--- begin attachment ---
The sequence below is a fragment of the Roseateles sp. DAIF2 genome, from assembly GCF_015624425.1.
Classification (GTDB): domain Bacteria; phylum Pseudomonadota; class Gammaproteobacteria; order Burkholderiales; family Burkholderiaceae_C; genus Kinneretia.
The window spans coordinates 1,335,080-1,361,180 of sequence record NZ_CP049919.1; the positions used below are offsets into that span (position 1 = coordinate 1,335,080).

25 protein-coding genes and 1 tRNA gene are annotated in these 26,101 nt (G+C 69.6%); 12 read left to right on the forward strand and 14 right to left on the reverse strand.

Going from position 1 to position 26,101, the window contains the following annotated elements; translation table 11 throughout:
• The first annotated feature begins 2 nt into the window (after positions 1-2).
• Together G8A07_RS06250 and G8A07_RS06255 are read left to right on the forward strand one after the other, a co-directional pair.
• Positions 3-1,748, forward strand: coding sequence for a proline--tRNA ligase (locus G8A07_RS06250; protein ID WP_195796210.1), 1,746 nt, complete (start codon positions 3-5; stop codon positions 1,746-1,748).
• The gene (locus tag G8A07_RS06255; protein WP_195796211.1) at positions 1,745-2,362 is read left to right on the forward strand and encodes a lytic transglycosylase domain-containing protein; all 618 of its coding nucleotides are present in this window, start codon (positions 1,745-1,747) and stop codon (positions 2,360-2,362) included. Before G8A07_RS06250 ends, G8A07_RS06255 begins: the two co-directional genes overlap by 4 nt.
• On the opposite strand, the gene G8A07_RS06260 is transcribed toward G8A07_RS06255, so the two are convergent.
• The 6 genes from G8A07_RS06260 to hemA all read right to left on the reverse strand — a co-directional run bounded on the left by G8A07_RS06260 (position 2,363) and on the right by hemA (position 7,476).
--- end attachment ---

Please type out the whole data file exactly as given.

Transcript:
The sequence below is a fragment of the Roseateles sp. DAIF2 genome, from assembly GCF_015624425.1.
Classification (GTDB): domain Bacteria; phylum Pseudomonadota; class Gammaproteobacteria; order Burkholderiales; family Burkholderiaceae_C; genus Kinneretia.
The window spans coordinates 1,335,080-1,361,180 of sequence record NZ_CP049919.1; the positions used below are offsets into that span (position 1 = coordinate 1,335,080).

25 protein-coding genes and 1 tRNA gene are annotated in these 26,101 nt (G+C 69.6%); 12 read left to right on the forward strand and 14 right to left on the reverse strand.

Going from position 1 to position 26,101, the window contains the following annotated elements; translation table 11 throughout:
• The first annotated feature begins 2 nt into the window (after positions 1-2).
• Together G8A07_RS06250 and G8A07_RS06255 are read left to right on the forward strand one after the other, a co-directional pair.
• Positions 3-1,748, forward strand: coding sequence for a proline--tRNA ligase (locus G8A07_RS06250; protein ID WP_195796210.1), 1,746 nt, complete (start codon positions 3-5; stop codon positions 1,746-1,748).
• The gene (locus tag G8A07_RS06255; protein WP_195796211.1) at positions 1,745-2,362 is read left to right on the forward strand and encodes a lytic transglycosylase domain-containing protein; all 618 of its coding nucleotides are present in this window, start codon (positions 1,745-1,747) and stop codon (positions 2,360-2,362) included. Before G8A07_RS06250 ends, G8A07_RS06255 begins: the two co-directional genes overlap by 4 nt.
• On the opposite strand, the gene G8A07_RS06260 is transcribed toward G8A07_RS06255, so the two are convergent.
• The 6 genes from G8A07_RS06260 to hemA all read right to left on the reverse strand — a co-directional run bounded on the left by G8A07_RS06260 (position 2,363) and on the right by hemA (position 7,476).